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The New York Public Interest Research Group (NYPIRG) is New York State's largest student-directed research and advocacy organization. Our principal areas of concern are environmental protection, consumer rights, higher education, government reform, voter registration, mass transit and public health. We are a nonpartisan, not-for-profit group established to effect policy reforms while training students and other New Yorkers to be advocates. Since 1973, NYPIRG has played the key role in fighting for more than 150 public interest laws and executive orders.

NYPIRG's college campus chapters provide much of our energy, resources, and activism. Students at NYPIRG chapters work on projects that both support NYPIRG's statewide agenda and focus on local issues.

NYPIRG's full-time staff works closely with students, coordinates grassroots statewide campaigns, produces studies on a wide array of topics and lobbies public officials.

In addition, NYPIRG’s outreach program travels to communities across the state to educate and activate local residents on vital issues. NYPIRG's community-based membership exceeds 85,000 people from all parts of the state. These members give NYPIRG political clout and make our advocacy efforts successful.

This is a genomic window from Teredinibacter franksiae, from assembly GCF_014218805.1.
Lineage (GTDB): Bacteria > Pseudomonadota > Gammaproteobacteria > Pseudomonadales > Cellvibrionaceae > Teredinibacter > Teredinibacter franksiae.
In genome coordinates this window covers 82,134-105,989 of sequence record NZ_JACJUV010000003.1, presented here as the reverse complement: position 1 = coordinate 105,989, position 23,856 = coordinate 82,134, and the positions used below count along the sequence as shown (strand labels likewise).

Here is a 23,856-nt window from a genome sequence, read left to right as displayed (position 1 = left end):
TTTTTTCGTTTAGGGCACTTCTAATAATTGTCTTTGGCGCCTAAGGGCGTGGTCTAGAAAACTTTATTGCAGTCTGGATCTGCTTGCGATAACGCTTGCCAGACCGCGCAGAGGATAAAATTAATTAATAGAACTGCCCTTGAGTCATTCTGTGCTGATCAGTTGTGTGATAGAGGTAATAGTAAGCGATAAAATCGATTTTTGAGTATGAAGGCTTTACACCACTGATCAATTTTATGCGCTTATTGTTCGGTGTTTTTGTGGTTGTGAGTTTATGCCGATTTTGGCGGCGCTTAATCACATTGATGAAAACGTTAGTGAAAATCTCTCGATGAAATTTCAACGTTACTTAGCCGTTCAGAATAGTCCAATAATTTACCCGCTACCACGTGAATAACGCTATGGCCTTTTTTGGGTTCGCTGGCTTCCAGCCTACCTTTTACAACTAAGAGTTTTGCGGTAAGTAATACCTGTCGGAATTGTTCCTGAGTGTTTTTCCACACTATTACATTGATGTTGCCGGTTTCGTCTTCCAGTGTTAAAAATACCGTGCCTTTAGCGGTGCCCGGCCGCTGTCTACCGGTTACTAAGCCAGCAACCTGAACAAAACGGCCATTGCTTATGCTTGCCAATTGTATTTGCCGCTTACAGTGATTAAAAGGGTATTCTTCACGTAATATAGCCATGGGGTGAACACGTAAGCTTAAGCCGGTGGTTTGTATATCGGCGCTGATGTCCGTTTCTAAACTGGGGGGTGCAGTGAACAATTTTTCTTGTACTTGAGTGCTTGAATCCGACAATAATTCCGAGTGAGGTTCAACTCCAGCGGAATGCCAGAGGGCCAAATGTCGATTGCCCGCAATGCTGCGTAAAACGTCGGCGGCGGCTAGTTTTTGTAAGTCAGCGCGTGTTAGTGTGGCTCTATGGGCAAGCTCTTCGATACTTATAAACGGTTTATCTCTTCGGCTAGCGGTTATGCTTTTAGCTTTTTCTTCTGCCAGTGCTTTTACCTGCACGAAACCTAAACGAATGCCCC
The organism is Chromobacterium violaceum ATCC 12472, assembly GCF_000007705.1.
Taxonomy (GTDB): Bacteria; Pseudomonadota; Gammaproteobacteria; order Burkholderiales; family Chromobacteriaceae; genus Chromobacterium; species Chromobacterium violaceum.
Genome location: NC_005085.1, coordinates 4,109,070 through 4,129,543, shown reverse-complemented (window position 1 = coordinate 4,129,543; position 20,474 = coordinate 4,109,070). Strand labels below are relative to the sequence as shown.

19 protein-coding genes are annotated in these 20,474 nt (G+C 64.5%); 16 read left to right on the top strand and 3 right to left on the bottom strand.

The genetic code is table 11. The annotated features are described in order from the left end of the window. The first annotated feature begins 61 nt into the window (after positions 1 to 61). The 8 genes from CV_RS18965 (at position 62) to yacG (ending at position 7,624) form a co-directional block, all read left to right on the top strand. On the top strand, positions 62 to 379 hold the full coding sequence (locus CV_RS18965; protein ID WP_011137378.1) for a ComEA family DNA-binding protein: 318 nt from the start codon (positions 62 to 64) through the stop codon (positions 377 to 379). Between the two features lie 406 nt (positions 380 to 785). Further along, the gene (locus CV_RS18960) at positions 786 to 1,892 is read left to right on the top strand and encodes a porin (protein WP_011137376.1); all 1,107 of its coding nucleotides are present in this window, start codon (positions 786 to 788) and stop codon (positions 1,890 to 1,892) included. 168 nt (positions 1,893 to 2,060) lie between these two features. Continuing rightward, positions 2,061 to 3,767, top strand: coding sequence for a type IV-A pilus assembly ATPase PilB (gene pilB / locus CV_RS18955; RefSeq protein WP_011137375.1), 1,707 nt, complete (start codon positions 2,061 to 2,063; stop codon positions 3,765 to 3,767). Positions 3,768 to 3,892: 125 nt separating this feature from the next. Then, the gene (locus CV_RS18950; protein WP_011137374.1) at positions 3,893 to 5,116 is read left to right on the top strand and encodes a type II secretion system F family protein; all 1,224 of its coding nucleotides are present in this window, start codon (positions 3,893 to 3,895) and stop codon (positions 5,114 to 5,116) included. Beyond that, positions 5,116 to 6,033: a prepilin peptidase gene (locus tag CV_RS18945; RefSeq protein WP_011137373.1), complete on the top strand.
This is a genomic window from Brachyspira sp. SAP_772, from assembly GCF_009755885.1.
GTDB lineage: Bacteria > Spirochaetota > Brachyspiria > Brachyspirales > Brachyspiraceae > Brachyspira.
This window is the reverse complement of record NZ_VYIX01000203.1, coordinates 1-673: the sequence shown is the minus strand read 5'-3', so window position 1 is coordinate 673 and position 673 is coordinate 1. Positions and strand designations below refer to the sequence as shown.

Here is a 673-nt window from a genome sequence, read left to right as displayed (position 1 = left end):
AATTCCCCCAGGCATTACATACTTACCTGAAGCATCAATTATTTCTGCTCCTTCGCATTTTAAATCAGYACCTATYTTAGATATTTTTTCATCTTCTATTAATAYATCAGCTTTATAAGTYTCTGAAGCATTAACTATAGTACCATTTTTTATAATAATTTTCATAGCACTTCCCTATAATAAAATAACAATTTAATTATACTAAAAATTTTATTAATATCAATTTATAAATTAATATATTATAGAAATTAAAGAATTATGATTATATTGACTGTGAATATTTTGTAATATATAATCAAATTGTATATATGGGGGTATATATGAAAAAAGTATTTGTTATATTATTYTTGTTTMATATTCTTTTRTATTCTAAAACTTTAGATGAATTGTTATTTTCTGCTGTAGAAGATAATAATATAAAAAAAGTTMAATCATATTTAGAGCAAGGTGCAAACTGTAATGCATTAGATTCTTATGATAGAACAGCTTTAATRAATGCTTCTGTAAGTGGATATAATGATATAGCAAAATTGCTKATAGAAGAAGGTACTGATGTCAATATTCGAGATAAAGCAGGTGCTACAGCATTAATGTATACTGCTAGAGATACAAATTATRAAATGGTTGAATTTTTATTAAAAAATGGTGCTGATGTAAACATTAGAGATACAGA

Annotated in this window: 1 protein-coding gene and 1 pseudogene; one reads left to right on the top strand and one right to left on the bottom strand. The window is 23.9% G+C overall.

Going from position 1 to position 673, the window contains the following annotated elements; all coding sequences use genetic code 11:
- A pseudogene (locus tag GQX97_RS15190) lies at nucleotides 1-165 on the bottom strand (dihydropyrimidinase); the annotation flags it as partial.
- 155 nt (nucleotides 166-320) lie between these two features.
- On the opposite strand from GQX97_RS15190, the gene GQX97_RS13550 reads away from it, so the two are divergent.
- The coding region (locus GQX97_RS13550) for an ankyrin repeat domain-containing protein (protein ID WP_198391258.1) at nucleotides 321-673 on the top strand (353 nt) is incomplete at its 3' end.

There is some debate about the precise moment when NYPIRG’s story begins. 1973 is certainly a fair place to start, when three visionary groups of college students from Queens, Central, and Western New York came together and officially incorporated under one name, the New York Public Interest Research Group. From within their ever-growing student base, they built the organization’s board of directors, comprised entirely of students, and hired a small, dynamic staff to give students the continuity and expertise to be able to research and propose solutions to a range of societal problems. From the start, the organization had a dual mission: to provide a critical training ground for students and community members to be active participants in their own democracy and to bring about meaningful social change. (read more...)